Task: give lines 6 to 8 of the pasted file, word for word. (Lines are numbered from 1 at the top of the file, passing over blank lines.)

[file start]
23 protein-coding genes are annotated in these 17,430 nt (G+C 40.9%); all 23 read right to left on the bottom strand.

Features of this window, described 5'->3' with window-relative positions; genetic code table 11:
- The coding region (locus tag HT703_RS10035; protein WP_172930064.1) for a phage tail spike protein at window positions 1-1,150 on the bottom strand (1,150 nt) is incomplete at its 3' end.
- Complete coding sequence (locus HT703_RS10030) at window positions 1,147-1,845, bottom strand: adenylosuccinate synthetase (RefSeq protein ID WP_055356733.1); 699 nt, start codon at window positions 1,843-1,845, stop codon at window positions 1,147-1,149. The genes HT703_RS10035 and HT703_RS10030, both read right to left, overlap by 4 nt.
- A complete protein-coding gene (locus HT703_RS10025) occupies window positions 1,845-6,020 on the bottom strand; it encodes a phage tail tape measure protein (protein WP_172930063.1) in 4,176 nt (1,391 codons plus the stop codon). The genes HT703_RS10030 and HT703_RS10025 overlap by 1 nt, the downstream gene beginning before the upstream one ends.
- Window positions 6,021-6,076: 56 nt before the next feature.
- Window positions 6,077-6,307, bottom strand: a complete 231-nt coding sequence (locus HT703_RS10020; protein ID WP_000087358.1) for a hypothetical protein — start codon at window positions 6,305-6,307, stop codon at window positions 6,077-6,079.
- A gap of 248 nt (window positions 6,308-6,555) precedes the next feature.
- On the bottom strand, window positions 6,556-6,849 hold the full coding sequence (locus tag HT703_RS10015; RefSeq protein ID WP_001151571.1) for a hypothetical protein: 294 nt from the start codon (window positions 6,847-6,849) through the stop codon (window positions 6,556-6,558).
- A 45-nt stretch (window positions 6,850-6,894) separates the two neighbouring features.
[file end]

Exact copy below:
- Window positions 6,021-6,076: 56 nt before the next feature.
- Window positions 6,077-6,307, bottom strand: a complete 231-nt coding sequence (locus HT703_RS10020; protein ID WP_000087358.1) for a hypothetical protein — start codon at window positions 6,305-6,307, stop codon at window positions 6,077-6,079.
- A gap of 248 nt (window positions 6,308-6,555) precedes the next feature.